Steven Jonas of Stony Brook Medicine tells us more about his life.
“My ‘firm’ is located at my home office. I am a life-long writer. In the course of my 40-plus year-long career I have authored, co-authored, edited and co-edited 36 books (see my book-list on Amazon), as well as numerous columns/articles in the lay and professional periodical press. Although technically retired, I have not stopped writing and continue to do so in a variety of venues, on a variety of subjects.”
Recent successes for Steven include the publication of his 36th book, “Ending the ‘Drug War’; Solving the Drug Problem: The Public Health Approach.” The basic argument is that all of what he calls the Recreational Mood-Altering Drugs (the RMADs) --- beginning with nicotine and alcohol, the two most harmful of them --- should be treated in the same way.
To control/regulate their use so that their negative health effects can be significantly diminished, we should follow the model of one of the most successful non-communicable disease control programs ever, the U.S. National Smoking Cessation Program. Indeed, over time it has reduced the adult cigarette smoking rate in the United States from 45% in 1964 to 18% presently. And guess what? It hasn’t locked up one cigarette smoker. In the meantime, the “drug war” has had virtually no effect on the use of the “illicits” at which it is aimed.
Steven is his own boss. From chief cook and bottle washer to the single author of the firm. He describes the most immediate opportunities and challenges that lie ahead for him.
“The useless, indeed very harmful, ‘Drug War’ is about to be re-intensified by the incoming United States Attorney General. It has been enormously expensive since it was started by President Nixon in 1971, has been ineffective in controlling the use of the RMADs at which it is aimed, and had locked up hundreds of thousands of non-violent drug users.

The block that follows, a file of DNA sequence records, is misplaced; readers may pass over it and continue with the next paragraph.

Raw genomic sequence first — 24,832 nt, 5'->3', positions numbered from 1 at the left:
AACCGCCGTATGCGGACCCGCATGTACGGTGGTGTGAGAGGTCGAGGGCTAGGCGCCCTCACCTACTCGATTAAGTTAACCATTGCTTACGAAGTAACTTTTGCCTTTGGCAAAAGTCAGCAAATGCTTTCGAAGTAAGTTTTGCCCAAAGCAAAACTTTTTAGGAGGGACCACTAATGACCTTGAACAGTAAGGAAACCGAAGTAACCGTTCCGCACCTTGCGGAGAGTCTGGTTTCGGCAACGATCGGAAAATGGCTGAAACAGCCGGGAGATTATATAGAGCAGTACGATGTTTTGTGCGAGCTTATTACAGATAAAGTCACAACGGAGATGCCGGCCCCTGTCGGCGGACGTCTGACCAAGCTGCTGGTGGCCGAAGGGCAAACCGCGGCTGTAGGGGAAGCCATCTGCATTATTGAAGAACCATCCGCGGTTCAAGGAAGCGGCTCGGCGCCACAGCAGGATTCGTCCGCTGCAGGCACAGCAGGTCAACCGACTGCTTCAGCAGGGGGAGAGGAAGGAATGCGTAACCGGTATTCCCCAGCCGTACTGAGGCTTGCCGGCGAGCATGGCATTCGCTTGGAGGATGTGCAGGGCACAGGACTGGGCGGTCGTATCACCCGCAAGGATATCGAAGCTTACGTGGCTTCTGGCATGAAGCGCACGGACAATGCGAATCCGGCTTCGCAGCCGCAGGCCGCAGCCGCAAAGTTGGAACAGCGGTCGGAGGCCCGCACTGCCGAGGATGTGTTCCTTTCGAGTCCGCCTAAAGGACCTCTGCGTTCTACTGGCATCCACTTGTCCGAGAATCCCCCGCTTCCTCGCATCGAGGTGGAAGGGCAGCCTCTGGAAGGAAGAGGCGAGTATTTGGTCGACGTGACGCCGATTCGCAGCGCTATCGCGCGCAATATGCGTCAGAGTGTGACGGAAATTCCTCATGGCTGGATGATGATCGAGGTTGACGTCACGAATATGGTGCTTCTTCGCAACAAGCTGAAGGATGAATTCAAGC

The current drug policy reform movement focuses primarily on legalising marijuana. My proposal deals with bringing the use of all of the RMADs under control. By using tried-and-true public health methods it can be successful, at much less financial and social cost. I look forward to working with other interested parties, in my own country and internationally, to develop and implement the Public Health Approach to the Drug Problem.
Steven Jonas, MD, MPH, MS, FNYAS Professor Emeritus, Stony Brook Medicine Dept. of Preventive Medicine and the Program in Public Health Stony Brook University c/o 450 Rte. 25A, PO Box 843 East Setauket, NY 11733 email: firstname.lastname@example.org Tel. 1 631 473 7228 FAX 1 631 473-5005